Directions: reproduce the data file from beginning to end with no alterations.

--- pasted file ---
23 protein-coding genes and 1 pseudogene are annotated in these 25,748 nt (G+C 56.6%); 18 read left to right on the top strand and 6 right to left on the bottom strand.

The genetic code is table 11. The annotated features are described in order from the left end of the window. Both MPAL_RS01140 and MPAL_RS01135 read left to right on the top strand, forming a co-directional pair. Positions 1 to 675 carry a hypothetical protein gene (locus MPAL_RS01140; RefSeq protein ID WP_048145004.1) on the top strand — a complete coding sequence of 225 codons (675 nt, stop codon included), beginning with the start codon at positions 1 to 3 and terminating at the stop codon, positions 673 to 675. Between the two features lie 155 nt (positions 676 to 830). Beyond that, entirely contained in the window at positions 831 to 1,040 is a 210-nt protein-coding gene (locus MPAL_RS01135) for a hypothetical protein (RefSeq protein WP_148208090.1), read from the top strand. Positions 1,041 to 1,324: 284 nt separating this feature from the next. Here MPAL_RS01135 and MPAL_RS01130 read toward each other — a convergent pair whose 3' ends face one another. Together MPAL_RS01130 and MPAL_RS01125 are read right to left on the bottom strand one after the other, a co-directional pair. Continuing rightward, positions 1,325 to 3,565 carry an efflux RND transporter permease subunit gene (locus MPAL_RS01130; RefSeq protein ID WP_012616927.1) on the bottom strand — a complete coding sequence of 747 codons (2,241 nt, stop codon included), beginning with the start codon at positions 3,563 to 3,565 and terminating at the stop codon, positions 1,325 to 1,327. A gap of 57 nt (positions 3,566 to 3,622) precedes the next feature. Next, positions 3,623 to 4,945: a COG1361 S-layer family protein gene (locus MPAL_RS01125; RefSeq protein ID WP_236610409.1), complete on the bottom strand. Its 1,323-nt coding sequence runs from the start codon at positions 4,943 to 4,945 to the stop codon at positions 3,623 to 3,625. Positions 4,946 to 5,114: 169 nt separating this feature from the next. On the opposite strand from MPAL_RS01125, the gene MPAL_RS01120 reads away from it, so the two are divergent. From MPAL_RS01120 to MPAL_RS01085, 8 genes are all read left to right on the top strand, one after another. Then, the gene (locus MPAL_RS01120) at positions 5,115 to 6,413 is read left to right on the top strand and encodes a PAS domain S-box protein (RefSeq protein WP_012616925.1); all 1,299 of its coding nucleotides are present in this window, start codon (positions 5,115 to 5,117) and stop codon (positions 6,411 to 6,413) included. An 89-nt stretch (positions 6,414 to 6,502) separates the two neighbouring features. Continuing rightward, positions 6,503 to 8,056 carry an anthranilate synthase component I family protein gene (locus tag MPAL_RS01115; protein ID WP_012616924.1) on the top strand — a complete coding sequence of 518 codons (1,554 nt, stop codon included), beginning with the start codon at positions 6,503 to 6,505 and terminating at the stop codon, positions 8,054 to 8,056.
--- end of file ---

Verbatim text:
23 protein-coding genes and 1 pseudogene are annotated in these 25,748 nt (G+C 56.6%); 18 read left to right on the top strand and 6 right to left on the bottom strand.

The genetic code is table 11. The annotated features are described in order from the left end of the window. Both MPAL_RS01140 and MPAL_RS01135 read left to right on the top strand, forming a co-directional pair. Positions 1 to 675 carry a hypothetical protein gene (locus MPAL_RS01140; RefSeq protein ID WP_048145004.1) on the top strand — a complete coding sequence of 225 codons (675 nt, stop codon included), beginning with the start codon at positions 1 to 3 and terminating at the stop codon, positions 673 to 675. Between the two features lie 155 nt (positions 676 to 830). Beyond that, entirely contained in the window at positions 831 to 1,040 is a 210-nt protein-coding gene (locus MPAL_RS01135) for a hypothetical protein (RefSeq protein WP_148208090.1), read from the top strand. Positions 1,041 to 1,324: 284 nt separating this feature from the next. Here MPAL_RS01135 and MPAL_RS01130 read toward each other — a convergent pair whose 3' ends face one another. Together MPAL_RS01130 and MPAL_RS01125 are read right to left on the bottom strand one after the other, a co-directional pair. Continuing rightward, positions 1,325 to 3,565 carry an efflux RND transporter permease subunit gene (locus MPAL_RS01130; RefSeq protein ID WP_012616927.1) on the bottom strand — a complete coding sequence of 747 codons (2,241 nt, stop codon included), beginning with the start codon at positions 3,563 to 3,565 and terminating at the stop codon, positions 1,325 to 1,327. A gap of 57 nt (positions 3,566 to 3,622) precedes the next feature. Next, positions 3,623 to 4,945: a COG1361 S-layer family protein gene (locus MPAL_RS01125; RefSeq protein ID WP_236610409.1), complete on the bottom strand. Its 1,323-nt coding sequence runs from the start codon at positions 4,943 to 4,945 to the stop codon at positions 3,623 to 3,625. Positions 4,946 to 5,114: 169 nt separating this feature from the next. On the opposite strand from MPAL_RS01125, the gene MPAL_RS01120 reads away from it, so the two are divergent. From MPAL_RS01120 to MPAL_RS01085, 8 genes are all read left to right on the top strand, one after another. Then, the gene (locus MPAL_RS01120) at positions 5,115 to 6,413 is read left to right on the top strand and encodes a PAS domain S-box protein (RefSeq protein WP_012616925.1); all 1,299 of its coding nucleotides are present in this window, start codon (positions 5,115 to 5,117) and stop codon (positions 6,411 to 6,413) included. An 89-nt stretch (positions 6,414 to 6,502) separates the two neighbouring features. Continuing rightward, positions 6,503 to 8,056 carry an anthranilate synthase component I family protein gene (locus tag MPAL_RS01115; protein ID WP_012616924.1) on the top strand — a complete coding sequence of 518 codons (1,554 nt, stop codon included), beginning with the start codon at positions 6,503 to 6,505 and terminating at the stop codon, positions 8,054 to 8,056.